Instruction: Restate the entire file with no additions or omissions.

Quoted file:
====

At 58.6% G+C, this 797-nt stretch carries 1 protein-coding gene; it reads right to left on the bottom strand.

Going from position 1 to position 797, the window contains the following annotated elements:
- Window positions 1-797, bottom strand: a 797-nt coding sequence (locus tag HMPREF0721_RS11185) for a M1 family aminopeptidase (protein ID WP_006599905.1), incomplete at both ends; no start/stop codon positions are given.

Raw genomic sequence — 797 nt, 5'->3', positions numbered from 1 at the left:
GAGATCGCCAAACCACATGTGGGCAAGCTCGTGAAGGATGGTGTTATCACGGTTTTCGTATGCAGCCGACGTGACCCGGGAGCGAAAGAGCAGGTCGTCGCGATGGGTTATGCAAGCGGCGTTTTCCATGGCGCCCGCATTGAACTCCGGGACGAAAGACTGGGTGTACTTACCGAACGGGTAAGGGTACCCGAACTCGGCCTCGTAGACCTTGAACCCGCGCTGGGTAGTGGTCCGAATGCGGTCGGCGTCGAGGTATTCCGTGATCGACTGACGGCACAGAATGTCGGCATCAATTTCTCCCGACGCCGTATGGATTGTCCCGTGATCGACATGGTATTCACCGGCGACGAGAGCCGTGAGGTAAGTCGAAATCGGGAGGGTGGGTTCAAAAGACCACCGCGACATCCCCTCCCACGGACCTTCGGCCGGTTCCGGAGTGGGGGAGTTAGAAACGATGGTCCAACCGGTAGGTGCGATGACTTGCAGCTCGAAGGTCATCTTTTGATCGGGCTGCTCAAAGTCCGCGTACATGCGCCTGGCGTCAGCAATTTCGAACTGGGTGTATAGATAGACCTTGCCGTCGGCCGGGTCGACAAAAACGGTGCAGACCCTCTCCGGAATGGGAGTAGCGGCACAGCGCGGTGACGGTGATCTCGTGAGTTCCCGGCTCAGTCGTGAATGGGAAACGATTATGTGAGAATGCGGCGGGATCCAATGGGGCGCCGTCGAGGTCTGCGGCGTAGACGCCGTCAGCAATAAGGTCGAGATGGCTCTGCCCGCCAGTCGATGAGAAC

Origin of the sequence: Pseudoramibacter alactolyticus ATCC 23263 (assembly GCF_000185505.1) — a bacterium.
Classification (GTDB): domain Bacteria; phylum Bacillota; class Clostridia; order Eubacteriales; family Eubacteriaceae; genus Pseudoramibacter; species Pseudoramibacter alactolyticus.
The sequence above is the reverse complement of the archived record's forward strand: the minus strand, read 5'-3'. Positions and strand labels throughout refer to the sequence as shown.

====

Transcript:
At 58.6% G+C, this 797-nt stretch carries 1 protein-coding gene; it reads right to left on the bottom strand.

Going from position 1 to position 797, the window contains the following annotated elements:
- Window positions 1-797, bottom strand: a 797-nt coding sequence (locus tag HMPREF0721_RS11185) for a M1 family aminopeptidase (protein ID WP_006599905.1), incomplete at both ends; no start/stop codon positions are given.

Raw genomic sequence — 797 nt, 5'->3', positions numbered from 1 at the left:
GAGATCGCCAAACCACATGTGGGCAAGCTCGTGAAGGATGGTGTTATCACGGTTTTCGTATGCAGCCGACGTGACCCGGGAGCGAAAGAGCAGGTCGTCGCGATGGGTTATGCAAGCGGCGTTTTCCATGGCGCCCGCATTGAACTCCGGGACGAAAGACTGGGTGTACTTACCGAACGGGTAAGGGTACCCGAACTCGGCCTCGTAGACCTTGAACCCGCGCTGGGTAGTGGTCCGAATGCGGTCGGCGTCGAGGTATTCCGTGATCGACTGACGGCACAGAATGTCGGCATCAATTTCTCCCGACGCCGTATGGATTGTCCCGTGATCGACATGGTATTCACCGGCGACGAGAGCCGTGAGGTAAGTCGAAATCGGGAGGGTGGGTTCAAAAGACCACCGCGACATCCCCTCCCACGGACCTTCGGCCGGTTCCGGAGTGGGGGAGTTAGAAACGATGGTCCAACCGGTAGGTGCGATGACTTGCAGCTCGAAGGTCATCTTTTGATCGGGCTGCTCAAAGTCCGCGTACATGCGCCTGGCGTCAGCAATTTCGAACTGGGTGTATAGATAGACCTTGCCGTCGGCCGGGTCGACAAAAACGGTGCAGACCCTCTCCGGAATGGGAGTAGCGGCACAGCGCGGTGACGGTGATCTCGTGAGTTCCCGGCTCAGTCGTGAATGGGAAACGATTATGTGAGAATGCGGCGGGATCCAATGGGGCGCCGTCGAGGTCTGCGGCGTAGACGCCGTCAGCAATAAGGTCGAGATGGCTCTGCCCGCCAGTCGATGAGAAC

Origin of the sequence: Pseudoramibacter alactolyticus ATCC 23263 (assembly GCF_000185505.1) — a bacterium.
Classification (GTDB): domain Bacteria; phylum Bacillota; class Clostridia; order Eubacteriales; family Eubacteriaceae; genus Pseudoramibacter; species Pseudoramibacter alactolyticus.
The sequence above is the reverse complement of the archived record's forward strand: the minus strand, read 5'-3'. Positions and strand labels throughout refer to the sequence as shown.